One-of-a-kind felt art pieces are on display at the Soldotna Visitor Center through the month of September.
The felt expressions were crafted by the late Ruth Ost Towner, a Swedish-American woman whose family made its way to the Last Frontier in the early 1900s, according to Naomi Gaede-Penner, a friend of the family. Towner died in 1994.
Towner is known for creating art out of intricately stitched felt pieces. She is said to have translated nearly 70 years of life in Alaska into felt scenes of dog sleds, ice fishing, polar bears and frontier people living off the land.
Sara Hondel, the tourism and education manager at the visitor center, said the art exhibition almost came together by itself.
Hondel’s supervisor had one of Towner’s felt pieces at home and wanted to bring it into work. When Gaede-Penner saw it in the hallway of the visitor center she recognized it as one of Towner’s classic pieces, and told the staff her story.
“Naomi asked if the Soldotna Historical Society, or us, would be interested in having a display,” Hondel said. “My vision for our visitor center was to have an installation where we can take rotating monthly art.”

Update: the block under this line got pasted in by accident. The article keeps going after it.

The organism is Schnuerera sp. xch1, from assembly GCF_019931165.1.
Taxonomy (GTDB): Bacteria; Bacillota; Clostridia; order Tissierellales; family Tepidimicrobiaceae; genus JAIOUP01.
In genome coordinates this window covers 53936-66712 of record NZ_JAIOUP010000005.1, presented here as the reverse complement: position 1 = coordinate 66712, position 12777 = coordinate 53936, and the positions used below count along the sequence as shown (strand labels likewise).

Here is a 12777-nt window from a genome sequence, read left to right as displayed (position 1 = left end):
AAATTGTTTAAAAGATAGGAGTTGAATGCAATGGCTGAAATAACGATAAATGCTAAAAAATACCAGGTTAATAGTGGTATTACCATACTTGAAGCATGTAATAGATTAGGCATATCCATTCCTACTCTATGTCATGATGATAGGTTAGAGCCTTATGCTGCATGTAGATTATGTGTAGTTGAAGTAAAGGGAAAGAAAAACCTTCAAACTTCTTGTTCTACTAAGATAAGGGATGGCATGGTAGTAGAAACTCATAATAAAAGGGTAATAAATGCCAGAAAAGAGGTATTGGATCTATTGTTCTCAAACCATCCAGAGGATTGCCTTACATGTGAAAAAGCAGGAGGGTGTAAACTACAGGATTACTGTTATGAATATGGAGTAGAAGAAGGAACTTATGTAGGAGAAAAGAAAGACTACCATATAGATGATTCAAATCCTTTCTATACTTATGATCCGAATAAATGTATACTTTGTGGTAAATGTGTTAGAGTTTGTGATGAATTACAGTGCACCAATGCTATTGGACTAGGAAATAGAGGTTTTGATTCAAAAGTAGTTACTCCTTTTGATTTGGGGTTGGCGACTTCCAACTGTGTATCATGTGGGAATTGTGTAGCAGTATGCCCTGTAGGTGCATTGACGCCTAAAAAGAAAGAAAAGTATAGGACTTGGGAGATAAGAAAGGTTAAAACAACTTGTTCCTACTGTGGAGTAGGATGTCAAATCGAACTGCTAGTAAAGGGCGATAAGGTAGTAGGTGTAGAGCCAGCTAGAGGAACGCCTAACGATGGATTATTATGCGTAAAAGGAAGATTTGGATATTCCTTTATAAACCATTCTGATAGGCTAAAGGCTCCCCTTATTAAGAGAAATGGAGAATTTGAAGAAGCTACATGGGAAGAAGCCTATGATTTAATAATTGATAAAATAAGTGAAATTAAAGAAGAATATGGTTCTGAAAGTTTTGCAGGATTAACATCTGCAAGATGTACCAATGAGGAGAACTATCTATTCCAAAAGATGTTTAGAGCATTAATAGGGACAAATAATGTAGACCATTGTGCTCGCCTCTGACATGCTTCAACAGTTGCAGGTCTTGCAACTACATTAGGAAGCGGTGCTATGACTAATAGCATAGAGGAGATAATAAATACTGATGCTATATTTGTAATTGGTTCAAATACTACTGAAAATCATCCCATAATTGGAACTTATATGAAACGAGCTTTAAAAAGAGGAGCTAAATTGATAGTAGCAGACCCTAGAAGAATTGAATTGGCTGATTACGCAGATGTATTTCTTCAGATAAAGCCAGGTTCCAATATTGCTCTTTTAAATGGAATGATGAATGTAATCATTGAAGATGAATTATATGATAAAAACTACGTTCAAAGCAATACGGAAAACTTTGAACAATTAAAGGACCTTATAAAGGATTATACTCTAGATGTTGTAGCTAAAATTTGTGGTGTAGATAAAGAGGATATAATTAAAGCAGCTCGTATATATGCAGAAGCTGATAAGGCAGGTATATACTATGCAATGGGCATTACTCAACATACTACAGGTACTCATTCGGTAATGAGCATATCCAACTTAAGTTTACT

Hondel said the visitors are always fascinated with anything Alaska-inspired at the center, so she jumped at the chance for a felt expressions exhibition.
Many of the felt pieces that are on display are framed banners depicting Alaska life, but Hondel said Towner was also well known for creating handbags and pillows, among other things.
“This was all in her head,” Hondel said. “I was told she had certain ones that she would repeat, but they’re still different because of the variety of the colors and whatnot. But she had all the patterns in her head.”
In 1986 Towner sewed 890 banners, 82 pillows, 14 pictures, six handbags, four Christmas stockings and three mini-pillows in just one year, according to her biography at the visitor center.
“That right there is a huge endeavor,” Hondel said.
Locals have donated their Towner felt art temporarily for the visitor center exhibit, which is open Monday through Friday from 9 a.m. to 5 p.m.